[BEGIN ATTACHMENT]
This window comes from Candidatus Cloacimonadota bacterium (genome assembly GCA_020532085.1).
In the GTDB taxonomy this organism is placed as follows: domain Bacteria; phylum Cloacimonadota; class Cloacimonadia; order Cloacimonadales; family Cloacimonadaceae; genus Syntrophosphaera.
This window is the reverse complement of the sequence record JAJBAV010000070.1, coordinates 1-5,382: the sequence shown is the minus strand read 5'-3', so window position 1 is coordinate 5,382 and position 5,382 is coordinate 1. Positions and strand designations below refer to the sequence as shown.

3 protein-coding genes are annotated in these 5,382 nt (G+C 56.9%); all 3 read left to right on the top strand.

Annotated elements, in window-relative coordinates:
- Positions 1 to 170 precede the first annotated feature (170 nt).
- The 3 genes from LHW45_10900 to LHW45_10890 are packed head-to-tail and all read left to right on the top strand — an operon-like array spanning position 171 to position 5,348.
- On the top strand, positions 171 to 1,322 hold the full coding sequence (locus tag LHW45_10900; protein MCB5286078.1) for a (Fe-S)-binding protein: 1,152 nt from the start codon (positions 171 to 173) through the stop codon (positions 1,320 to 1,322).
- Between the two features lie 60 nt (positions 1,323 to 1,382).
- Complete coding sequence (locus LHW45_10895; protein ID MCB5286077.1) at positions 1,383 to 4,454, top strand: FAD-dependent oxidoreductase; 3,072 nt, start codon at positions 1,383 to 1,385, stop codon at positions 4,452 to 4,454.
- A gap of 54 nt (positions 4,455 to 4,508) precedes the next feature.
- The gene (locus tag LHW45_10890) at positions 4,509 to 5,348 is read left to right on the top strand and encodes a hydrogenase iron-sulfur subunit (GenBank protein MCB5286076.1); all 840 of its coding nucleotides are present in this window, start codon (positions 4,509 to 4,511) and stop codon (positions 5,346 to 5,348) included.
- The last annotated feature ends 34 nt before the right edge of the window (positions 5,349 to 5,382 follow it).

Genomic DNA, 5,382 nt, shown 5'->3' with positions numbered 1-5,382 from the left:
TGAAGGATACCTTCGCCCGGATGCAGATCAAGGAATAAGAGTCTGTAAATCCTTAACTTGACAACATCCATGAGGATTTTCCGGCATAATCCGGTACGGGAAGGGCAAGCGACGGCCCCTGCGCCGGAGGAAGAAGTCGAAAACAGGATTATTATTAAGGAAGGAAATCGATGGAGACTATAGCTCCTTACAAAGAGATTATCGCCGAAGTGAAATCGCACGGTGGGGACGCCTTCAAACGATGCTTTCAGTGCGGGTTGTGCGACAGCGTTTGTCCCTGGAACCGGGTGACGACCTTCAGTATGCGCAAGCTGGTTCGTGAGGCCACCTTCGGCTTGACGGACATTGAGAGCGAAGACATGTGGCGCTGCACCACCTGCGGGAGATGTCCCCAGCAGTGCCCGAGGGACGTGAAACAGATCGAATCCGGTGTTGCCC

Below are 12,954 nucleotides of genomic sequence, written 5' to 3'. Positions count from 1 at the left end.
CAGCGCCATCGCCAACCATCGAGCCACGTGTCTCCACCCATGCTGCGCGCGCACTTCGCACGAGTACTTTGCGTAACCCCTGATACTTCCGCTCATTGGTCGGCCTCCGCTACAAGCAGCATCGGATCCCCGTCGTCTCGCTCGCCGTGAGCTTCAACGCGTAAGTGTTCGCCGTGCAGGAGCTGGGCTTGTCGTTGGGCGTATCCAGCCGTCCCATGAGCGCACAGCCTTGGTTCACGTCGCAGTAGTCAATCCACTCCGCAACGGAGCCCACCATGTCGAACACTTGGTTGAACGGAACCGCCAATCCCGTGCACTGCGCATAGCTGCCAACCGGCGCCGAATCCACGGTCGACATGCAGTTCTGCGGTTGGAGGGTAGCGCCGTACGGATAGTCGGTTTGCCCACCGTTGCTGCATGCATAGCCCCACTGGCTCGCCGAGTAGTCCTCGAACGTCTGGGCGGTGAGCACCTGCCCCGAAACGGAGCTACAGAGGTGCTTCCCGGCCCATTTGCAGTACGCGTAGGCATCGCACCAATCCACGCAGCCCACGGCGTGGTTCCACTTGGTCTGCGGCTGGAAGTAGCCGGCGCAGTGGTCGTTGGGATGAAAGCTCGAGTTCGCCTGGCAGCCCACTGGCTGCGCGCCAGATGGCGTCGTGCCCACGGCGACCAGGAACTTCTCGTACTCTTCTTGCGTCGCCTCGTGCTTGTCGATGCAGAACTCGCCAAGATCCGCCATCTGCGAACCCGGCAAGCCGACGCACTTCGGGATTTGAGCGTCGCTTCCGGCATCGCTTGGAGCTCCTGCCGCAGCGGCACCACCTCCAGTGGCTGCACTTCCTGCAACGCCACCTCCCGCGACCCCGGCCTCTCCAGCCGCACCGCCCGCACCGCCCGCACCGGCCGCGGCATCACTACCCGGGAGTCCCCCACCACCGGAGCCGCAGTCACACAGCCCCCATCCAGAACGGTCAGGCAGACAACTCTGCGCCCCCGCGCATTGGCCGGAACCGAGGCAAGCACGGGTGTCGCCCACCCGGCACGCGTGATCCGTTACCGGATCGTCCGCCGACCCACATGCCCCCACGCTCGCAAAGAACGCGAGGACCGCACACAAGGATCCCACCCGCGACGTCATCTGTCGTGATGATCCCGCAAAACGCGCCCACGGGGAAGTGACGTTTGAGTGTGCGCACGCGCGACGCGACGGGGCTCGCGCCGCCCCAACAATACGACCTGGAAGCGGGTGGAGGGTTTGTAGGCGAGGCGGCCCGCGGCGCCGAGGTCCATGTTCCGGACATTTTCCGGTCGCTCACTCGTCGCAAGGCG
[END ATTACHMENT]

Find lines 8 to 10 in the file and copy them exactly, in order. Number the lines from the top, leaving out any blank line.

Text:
- On the top strand, positions 171 to 1,322 hold the full coding sequence (locus tag LHW45_10900; protein MCB5286078.1) for a (Fe-S)-binding protein: 1,152 nt from the start codon (positions 171 to 173) through the stop codon (positions 1,320 to 1,322).
- Between the two features lie 60 nt (positions 1,323 to 1,382).
- Complete coding sequence (locus LHW45_10895; protein ID MCB5286077.1) at positions 1,383 to 4,454, top strand: FAD-dependent oxidoreductase; 3,072 nt, start codon at positions 1,383 to 1,385, stop codon at positions 4,452 to 4,454.